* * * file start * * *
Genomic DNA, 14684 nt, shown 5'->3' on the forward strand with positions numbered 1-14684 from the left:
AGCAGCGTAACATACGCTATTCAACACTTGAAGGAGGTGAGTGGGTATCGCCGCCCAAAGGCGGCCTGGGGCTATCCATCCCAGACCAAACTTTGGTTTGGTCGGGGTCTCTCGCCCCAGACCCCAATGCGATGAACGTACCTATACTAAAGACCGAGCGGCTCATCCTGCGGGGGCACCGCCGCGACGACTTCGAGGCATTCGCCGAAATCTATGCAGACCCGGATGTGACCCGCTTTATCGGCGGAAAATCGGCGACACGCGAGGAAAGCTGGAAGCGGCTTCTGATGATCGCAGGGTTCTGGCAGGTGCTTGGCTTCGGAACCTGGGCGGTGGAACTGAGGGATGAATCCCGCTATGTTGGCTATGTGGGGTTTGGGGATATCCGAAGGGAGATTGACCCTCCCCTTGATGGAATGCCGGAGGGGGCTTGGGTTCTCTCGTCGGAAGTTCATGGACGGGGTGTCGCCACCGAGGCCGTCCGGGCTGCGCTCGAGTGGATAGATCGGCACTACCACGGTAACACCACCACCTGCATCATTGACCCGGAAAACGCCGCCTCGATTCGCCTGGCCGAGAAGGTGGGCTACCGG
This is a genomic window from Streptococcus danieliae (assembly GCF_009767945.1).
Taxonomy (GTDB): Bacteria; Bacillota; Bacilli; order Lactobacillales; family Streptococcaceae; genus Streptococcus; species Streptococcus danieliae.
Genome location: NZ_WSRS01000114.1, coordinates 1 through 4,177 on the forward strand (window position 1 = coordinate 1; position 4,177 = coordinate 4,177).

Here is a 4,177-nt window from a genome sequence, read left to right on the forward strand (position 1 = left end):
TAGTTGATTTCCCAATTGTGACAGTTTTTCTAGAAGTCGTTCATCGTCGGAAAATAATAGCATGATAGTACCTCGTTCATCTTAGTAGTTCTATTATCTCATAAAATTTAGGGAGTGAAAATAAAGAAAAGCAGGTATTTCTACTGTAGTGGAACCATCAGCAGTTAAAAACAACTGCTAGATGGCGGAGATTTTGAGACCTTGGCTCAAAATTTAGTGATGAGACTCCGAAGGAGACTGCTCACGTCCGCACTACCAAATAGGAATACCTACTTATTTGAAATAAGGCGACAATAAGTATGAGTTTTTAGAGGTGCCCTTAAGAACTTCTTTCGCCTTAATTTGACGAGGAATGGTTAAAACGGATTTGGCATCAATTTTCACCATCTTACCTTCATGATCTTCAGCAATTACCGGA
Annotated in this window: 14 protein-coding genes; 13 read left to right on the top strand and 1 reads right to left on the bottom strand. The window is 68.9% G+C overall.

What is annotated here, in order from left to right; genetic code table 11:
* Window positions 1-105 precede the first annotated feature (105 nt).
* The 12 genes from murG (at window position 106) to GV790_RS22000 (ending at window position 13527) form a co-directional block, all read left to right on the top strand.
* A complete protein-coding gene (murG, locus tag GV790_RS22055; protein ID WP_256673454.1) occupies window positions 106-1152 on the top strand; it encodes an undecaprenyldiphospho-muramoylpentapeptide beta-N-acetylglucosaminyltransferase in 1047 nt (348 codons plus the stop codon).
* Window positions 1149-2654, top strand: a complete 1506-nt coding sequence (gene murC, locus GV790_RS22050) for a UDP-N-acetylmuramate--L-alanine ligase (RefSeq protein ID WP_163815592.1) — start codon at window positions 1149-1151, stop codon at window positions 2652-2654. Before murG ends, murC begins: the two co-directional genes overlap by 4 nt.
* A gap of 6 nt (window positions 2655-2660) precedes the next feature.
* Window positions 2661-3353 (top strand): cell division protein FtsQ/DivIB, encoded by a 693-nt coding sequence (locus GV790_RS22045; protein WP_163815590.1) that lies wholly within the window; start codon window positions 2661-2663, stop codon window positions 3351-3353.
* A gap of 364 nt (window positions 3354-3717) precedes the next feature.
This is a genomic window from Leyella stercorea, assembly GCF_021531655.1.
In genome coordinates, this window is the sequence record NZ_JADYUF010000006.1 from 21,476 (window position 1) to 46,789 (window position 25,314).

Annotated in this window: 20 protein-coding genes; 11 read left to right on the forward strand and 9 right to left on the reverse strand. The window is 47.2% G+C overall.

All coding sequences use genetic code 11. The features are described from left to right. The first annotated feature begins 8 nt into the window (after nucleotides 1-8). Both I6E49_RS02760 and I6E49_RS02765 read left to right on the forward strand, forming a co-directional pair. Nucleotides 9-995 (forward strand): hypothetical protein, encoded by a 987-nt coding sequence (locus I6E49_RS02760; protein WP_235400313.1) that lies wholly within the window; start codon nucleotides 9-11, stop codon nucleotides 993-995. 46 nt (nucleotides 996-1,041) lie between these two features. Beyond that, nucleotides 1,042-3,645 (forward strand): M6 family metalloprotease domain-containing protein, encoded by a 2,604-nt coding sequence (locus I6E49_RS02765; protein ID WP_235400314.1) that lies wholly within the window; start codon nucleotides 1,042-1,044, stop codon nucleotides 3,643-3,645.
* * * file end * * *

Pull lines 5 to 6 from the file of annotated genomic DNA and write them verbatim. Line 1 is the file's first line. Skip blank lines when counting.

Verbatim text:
Genome location: NZ_WSRS01000114.1, coordinates 1 through 4,177 on the forward strand (window position 1 = coordinate 1; position 4,177 = coordinate 4,177).

Here is a 4,177-nt window from a genome sequence, read left to right on the forward strand (position 1 = left end):